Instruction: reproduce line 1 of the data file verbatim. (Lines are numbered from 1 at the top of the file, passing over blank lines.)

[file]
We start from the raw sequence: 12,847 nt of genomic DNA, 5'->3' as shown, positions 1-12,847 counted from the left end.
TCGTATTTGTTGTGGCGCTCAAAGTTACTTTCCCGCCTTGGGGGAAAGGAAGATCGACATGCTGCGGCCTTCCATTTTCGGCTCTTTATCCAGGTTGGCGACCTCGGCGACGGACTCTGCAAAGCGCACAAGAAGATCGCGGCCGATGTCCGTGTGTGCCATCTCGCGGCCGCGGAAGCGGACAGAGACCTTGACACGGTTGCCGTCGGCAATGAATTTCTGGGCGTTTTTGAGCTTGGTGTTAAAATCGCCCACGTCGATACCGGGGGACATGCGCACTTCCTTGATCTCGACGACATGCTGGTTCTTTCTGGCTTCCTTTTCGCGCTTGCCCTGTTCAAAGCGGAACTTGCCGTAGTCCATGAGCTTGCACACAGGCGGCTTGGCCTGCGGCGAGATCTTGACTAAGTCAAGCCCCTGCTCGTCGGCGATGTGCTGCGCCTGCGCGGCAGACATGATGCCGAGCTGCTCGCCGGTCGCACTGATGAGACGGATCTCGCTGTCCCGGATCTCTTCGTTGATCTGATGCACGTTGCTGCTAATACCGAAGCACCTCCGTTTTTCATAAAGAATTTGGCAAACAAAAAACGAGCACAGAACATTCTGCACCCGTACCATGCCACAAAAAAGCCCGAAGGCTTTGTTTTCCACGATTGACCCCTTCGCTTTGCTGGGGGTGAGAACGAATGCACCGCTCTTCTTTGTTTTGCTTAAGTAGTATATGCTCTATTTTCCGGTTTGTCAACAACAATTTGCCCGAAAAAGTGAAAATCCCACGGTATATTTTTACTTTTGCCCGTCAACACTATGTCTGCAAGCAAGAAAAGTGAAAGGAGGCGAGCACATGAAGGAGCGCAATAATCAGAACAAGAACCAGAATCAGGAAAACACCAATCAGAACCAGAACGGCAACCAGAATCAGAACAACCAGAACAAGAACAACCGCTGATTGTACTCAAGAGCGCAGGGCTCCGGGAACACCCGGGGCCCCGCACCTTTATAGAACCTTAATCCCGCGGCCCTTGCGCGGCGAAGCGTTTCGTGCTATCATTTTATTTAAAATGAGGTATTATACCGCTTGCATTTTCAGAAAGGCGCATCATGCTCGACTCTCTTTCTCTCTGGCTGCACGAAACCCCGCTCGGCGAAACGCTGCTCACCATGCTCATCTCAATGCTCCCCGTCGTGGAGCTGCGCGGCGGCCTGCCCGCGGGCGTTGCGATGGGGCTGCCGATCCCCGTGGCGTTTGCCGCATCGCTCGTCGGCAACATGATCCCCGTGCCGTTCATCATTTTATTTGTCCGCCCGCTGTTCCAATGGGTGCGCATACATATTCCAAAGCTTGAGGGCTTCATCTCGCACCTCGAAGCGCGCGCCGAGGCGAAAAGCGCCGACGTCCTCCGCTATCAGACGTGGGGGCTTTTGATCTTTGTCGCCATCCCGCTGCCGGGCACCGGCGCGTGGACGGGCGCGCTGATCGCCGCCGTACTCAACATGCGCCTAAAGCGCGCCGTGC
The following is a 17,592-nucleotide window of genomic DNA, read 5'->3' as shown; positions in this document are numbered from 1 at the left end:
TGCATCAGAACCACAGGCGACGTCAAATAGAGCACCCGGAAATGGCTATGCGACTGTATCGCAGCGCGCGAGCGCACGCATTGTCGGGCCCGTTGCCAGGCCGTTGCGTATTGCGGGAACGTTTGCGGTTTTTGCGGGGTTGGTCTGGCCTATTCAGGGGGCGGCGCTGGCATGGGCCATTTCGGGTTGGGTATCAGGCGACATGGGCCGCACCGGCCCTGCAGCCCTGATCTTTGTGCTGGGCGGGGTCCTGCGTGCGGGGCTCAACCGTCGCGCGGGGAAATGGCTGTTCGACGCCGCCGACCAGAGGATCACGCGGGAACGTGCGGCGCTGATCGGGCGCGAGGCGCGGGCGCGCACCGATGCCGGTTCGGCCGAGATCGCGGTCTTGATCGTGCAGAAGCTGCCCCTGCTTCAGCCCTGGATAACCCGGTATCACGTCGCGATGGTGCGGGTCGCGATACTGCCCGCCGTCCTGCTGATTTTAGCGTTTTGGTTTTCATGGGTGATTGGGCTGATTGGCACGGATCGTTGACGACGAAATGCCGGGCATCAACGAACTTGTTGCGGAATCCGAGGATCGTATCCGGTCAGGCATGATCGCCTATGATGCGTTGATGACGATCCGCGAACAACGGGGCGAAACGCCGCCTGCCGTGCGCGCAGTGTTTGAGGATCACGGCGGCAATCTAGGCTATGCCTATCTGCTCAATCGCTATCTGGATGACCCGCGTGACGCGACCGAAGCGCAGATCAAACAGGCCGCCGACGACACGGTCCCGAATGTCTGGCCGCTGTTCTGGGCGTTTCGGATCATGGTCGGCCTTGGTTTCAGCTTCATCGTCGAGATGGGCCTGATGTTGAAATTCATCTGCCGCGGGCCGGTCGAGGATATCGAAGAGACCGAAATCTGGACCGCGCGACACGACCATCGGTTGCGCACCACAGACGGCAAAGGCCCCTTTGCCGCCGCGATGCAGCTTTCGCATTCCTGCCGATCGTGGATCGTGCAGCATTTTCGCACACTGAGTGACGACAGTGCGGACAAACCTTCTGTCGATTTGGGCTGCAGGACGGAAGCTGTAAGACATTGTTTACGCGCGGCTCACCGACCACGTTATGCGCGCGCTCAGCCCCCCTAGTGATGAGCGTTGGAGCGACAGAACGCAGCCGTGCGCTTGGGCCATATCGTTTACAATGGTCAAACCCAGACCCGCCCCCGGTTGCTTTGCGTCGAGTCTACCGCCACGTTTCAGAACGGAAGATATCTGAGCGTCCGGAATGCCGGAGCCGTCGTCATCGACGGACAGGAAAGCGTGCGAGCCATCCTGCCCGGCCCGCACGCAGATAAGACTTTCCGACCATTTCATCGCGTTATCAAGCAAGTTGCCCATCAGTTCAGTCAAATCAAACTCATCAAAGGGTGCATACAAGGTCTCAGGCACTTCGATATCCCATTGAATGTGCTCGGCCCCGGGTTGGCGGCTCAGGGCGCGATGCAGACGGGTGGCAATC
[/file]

We start from the raw sequence: 12,847 nt of genomic DNA, 5'->3' as shown, positions 1-12,847 counted from the left end.